Pontefract care home takes on Bushtucker Trials with series of shocking snacks
A brave Pontefract care home held its very own Bushtucker Trial charity event to raise funds for a large interactive tablet for the residents to enjoy.
The trial consisted of eight members of staff at MHA Warde Aldam, Nursing and Dementia Care Home, split into four teams, each competing to complete four courses of either a ‘tempting treat’ or a ‘shocking snack.’
All competitors braved the ‘shocking snack’ menu which consisted of tinned oysters, roasted crickets, and snails - washed down with a glass of kombucha.
Residents enjoyed watching staff take part in the one-off event, which raised over £700 towards the £3,100 required to purchase the dementia friendly tablet.
Other fundraising events for the tablet have so far included the deputy manager, Lesley Leake, raising £850 through a skydive, a further £300 raised by nurse, Tracey Harvey who covered the John O’Groats to Lands’ End distance on a static bike and £475 raised by Chaplain, Sue Lamprell, who read all 150 Psalms out loud in six hours.
Jan Hampshire, home manager, who came up with the idea of the Bushtucker Trial, said: “I thought it would be a fun way to raise funds for the tablet, and would provide much amusement and entertainment for the residents!”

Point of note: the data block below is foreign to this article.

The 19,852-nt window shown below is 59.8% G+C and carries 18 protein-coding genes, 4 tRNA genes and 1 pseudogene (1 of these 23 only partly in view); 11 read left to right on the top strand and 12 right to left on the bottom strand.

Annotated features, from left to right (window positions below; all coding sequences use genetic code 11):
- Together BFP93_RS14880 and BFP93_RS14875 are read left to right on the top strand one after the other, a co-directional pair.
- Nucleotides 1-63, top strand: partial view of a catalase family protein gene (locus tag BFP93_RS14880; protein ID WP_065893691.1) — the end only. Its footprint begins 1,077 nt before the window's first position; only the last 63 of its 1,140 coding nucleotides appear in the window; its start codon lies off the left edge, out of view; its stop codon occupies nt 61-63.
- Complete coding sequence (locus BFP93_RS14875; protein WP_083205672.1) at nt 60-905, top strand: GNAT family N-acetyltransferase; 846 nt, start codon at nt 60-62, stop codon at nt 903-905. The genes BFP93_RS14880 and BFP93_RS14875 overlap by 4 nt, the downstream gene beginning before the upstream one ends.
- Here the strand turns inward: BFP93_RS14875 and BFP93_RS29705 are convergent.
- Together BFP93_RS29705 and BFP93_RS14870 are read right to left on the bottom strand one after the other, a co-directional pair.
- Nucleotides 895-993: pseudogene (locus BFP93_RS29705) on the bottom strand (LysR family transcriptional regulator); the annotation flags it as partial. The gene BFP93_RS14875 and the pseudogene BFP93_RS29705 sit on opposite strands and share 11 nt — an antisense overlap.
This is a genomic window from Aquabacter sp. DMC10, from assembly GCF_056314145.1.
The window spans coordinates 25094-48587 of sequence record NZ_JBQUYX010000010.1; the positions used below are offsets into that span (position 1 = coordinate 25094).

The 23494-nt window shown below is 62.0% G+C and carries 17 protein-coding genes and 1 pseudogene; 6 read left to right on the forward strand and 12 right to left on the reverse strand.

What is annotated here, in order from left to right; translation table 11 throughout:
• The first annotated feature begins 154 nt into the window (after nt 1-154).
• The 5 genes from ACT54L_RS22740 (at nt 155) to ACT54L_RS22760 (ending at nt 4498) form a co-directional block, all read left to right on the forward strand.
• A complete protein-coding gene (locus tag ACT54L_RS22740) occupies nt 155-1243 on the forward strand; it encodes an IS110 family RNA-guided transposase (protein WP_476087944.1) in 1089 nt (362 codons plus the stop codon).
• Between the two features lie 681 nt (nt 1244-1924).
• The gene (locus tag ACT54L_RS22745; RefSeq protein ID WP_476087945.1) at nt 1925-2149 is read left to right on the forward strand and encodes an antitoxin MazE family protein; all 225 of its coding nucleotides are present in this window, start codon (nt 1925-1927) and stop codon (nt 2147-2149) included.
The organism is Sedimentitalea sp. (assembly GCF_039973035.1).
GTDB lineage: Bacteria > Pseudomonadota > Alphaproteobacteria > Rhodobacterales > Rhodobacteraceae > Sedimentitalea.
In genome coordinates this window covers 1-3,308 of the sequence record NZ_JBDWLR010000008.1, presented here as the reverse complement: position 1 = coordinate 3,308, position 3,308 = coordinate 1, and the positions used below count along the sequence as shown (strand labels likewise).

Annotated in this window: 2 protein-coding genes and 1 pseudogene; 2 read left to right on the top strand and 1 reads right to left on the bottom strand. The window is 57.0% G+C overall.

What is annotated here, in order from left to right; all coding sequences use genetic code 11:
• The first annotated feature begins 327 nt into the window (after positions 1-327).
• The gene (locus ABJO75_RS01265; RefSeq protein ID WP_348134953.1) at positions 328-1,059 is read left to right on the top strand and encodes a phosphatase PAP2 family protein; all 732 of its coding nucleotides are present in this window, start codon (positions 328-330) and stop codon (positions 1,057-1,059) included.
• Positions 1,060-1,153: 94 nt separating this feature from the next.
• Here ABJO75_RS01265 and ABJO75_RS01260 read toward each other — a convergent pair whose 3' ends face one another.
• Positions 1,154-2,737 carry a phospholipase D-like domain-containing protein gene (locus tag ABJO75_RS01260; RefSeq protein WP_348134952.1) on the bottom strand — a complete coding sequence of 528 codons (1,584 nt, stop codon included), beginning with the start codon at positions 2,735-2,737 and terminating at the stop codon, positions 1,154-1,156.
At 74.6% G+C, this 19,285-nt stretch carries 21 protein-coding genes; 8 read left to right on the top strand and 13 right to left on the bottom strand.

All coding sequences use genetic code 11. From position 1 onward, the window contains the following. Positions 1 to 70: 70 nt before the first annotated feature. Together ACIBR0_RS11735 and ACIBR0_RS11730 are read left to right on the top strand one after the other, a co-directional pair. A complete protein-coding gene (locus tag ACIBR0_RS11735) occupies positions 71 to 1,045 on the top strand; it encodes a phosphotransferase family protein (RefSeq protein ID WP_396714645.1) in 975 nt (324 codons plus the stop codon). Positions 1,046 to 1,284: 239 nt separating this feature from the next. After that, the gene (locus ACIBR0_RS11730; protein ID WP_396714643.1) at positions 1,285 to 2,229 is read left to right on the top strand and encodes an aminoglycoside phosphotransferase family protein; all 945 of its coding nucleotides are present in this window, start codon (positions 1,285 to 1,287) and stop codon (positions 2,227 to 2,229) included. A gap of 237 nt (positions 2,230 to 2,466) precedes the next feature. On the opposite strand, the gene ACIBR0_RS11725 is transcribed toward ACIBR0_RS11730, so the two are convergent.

“Thanks to the staff, who were very enthusiastic about taking part, and we’re delighted to raise even more money towards the tablet for our residents.”
The Tiny Tablet comes equipped with quizzes, music and themes that prompt conversation, spark nostalgia and help people to maintain memory. It can be easily moved around the home ensuring all residents have the opportunity to use the table sized tablet.
In addition, the tablet can help residents stay in touch with family and friends as it can be used for video calls.
For many people living with mid-to-late stage dementia, the ability to speak or recognise loved ones can be challenging. But, with this new activity that all generations can enjoy, staff at MHA Cromwell House have been able to see first-hand the difference it can make.
MHA’s dementia lead David Moore said: “We are delighted to have been able to support more of our residents and members through the introduction of the Tiny Tablets. Through our homes which already have these interactive tablets we know how they help people living with dementia in a number of ways.”